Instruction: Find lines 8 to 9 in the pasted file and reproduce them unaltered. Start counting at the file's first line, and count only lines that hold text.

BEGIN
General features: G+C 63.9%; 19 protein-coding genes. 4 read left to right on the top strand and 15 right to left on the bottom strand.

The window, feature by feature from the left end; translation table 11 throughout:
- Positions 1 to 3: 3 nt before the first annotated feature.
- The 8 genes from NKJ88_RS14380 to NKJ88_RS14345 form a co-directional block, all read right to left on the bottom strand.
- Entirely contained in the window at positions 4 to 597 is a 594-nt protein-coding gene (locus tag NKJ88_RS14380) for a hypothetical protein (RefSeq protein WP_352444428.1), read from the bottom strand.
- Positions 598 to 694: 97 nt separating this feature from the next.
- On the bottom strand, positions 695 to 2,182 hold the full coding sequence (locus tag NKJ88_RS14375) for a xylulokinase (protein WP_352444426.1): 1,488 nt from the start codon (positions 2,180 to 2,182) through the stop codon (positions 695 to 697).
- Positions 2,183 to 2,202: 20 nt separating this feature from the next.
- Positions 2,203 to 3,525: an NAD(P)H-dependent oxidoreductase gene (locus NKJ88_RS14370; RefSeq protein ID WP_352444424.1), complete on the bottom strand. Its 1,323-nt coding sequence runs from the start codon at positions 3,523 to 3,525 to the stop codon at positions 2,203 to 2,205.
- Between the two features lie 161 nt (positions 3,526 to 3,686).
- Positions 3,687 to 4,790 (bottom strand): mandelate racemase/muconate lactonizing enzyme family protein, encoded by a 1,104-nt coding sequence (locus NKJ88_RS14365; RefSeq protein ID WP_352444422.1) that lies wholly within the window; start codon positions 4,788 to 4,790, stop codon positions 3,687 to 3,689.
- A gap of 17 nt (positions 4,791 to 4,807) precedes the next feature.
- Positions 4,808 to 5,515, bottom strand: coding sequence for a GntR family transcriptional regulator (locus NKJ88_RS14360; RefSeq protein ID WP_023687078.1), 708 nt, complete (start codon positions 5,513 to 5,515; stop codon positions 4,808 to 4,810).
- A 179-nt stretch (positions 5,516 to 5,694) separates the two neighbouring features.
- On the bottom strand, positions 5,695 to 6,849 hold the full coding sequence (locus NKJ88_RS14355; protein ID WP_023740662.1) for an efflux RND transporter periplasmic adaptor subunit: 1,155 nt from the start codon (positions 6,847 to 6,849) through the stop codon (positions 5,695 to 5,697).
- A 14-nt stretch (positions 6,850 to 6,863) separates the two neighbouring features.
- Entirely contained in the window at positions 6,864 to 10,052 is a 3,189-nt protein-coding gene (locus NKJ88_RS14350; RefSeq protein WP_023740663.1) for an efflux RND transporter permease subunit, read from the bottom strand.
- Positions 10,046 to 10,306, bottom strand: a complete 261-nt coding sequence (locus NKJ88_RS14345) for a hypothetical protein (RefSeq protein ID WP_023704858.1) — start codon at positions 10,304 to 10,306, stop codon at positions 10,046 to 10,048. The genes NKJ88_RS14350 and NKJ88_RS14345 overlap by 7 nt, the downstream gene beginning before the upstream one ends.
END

- Positions 2,183 to 2,202: 20 nt separating this feature from the next.
- Positions 2,203 to 3,525: an NAD(P)H-dependent oxidoreductase gene (locus NKJ88_RS14370; RefSeq protein ID WP_352444424.1), complete on the bottom strand. Its 1,323-nt coding sequence runs from the start codon at positions 3,523 to 3,525 to the stop codon at positions 2,203 to 2,205.